The Advantages of Using Tunnel Kilns

Tunnel kilns offer many advantages for the efficient firing of large quantities of products. Here we look at the difference between intermittent and tunnel kilns and why tunnel kilns are favored for high-throughput applications.

 

Kilns can be broadly divided into intermittent kilns (also known as batch or shuttle kilns) and tunnel kilns (also known as continuous kilns). In the most basic sense, both intermittent and tunnel kilns are insulated boxes with controlled internal temperatures. However, different mechanisms of operation mean that there are significant differences between the capabilities of the two.

 

Intermittent kilns work in batches: the kiln is charged (filled), it heats up to firing temperature (usually in a carefully controlled manner), this temperature is maintained for a period, and then the kiln cools down (once again in a controlled manner). Because intermittent kilns fire one batch of products at a time, they’re typically used for small production volumes or intermittent use. This means that intermittent kilns are well-suited to applications such as artisanal pottery, where they can be easily reprogrammed to suit the firing requirements of specific products.

 

Tunnel kilns have a fundamentally different mode of operation. Tunnel kilns consist of a long tunnel which is heated to firing temperature only in the middle. Items are loaded into one end of the tunnel and then transported (typically in kiln cars) slowly to the firing zone. As objects approach the firing zone in a tunnel kiln, the temperature increases, enabling the heating rate of items to be controlled. Similarly, after items have passed through the firing zone, the temperature decreases in a controlled manner as they move towards the exit of the tunnel kiln.

 

Reaching lengths of up to 200m long, Tunnel kilns are often housed in dedicated buildings or rooms. Tunnel kilns are geared toward high-volume production, where their continuous operation and unique architecture offer numerous advantages in applications where throughput is a high priority.1

continuous furnace

Why use a tunnel kiln?

 

High-throughput

 

The primary advantage of tunnel kilns is that they support much higher throughput rates than intermittent kilns. While intermittent kilns must hold a (usually small) batch of products throughout an entire temperature cycle, tunnel kilns can simultaneously heat and cool large volumes of products continuously, with no ‘wasted’ time during charging or discharging.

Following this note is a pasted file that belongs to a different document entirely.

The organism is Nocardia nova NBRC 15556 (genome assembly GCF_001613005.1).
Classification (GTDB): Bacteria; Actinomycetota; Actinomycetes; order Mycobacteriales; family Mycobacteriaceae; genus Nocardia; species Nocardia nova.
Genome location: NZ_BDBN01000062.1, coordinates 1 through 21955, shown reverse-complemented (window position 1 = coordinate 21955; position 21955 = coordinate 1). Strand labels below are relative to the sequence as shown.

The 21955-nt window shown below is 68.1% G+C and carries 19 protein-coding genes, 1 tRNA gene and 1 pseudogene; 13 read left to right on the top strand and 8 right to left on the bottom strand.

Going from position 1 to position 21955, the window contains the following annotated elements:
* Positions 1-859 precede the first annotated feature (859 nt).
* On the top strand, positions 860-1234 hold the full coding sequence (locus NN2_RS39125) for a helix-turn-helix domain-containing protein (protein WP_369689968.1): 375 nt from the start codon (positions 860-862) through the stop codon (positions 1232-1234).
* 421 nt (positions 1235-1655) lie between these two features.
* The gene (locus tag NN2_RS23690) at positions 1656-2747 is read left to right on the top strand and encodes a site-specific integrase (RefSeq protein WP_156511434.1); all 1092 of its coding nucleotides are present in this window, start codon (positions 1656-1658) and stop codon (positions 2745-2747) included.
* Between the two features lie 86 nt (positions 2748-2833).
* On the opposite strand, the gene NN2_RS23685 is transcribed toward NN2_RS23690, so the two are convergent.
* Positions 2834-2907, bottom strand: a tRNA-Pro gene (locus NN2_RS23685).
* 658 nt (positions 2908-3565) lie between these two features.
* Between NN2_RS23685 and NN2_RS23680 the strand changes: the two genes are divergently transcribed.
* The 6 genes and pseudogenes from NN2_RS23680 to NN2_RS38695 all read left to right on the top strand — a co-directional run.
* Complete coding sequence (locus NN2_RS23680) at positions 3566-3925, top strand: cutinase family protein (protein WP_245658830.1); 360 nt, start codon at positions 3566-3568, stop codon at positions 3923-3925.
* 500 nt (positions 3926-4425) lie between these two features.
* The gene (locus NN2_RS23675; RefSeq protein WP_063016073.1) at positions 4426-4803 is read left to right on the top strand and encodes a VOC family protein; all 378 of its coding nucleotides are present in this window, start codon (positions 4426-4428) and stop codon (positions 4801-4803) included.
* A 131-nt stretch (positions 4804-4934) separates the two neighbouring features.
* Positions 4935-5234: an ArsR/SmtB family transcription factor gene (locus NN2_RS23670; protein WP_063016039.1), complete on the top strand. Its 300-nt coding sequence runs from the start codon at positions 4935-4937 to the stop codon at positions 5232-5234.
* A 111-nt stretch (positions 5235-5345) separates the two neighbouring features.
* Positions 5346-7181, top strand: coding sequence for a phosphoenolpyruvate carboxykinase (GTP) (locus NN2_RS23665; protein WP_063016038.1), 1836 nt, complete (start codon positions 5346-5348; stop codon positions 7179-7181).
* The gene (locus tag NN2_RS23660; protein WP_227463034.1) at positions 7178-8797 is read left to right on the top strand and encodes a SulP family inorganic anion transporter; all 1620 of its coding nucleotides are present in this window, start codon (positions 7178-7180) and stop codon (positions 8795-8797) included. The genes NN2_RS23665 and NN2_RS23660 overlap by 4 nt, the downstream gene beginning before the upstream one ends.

For this reason, tunnel kilns are preferred for commodity items such as brick and tiles and high production volumes of technical ceramics, vitrified clay pipe, porcelain insulators, tableware, and sanitary ware.

 

Energy efficiency and emissions

 

As well as providing higher throughput, tunnel kilns are much more energy-efficient than their intermittent counterparts.2 This is largely because tunnel kilns actively recycle the heat given off during cooling to pre-heat products on their way into the firing zone: cold air enters the kiln through the car exit and is heated up while cooling the loads. This means tunnel kilns offer up to 50% less fuel consumption than shuttle kilns. Tunnel kilns also typically give off much lower levels of particulate matter than other kilns and can offer better levels of temperature uniformity.

 

Automation and maintenance

 

Because they require no manual charging/discharging, tunnel kilns are well-suited to integration into continuous and/or automated production lines. As well as requiring less manual supervision during operation, tunnel kilns have much lower maintenance requirements than intermittent kilns: typically, a tunnel kiln requires maintenance every one or two years.

 

Since they’re suited to high-volume production, tunnel kilns have a large footprint. Deltech offers a full range of custom small-scale tunnel kiln options that can be tailored to suit your specific application. Deltech tunnel kilns offer sustained operating temperatures of 1800 C and can be configured as either single or multi-zone, including pre-heat and cool-down sections. Additional options include fiberboard or ceramic lining, controlled atmosphere capability, additional length and custom-made control systems to meet your process specifications.

 

Interested in upgrading your current intermittent kiln system to a tunnel kiln? Get in touch with Deltech today to find out more about our tunnel kiln solutions.

 

References and Further Reading

  1. When to Use a Tunnel Kiln. Deltech Furnaces https://www.deltechfurnaces.com/when-to-use-a-tunnel-kiln/ (2021).
  2. Valdes, H., Vilches, J., Felmer, G., Hurtado, M. & Figueroa, J. Artisan Brick Kilns: State-of-the-Art and Future Trends. Sustainability 12, 7724 (2020).
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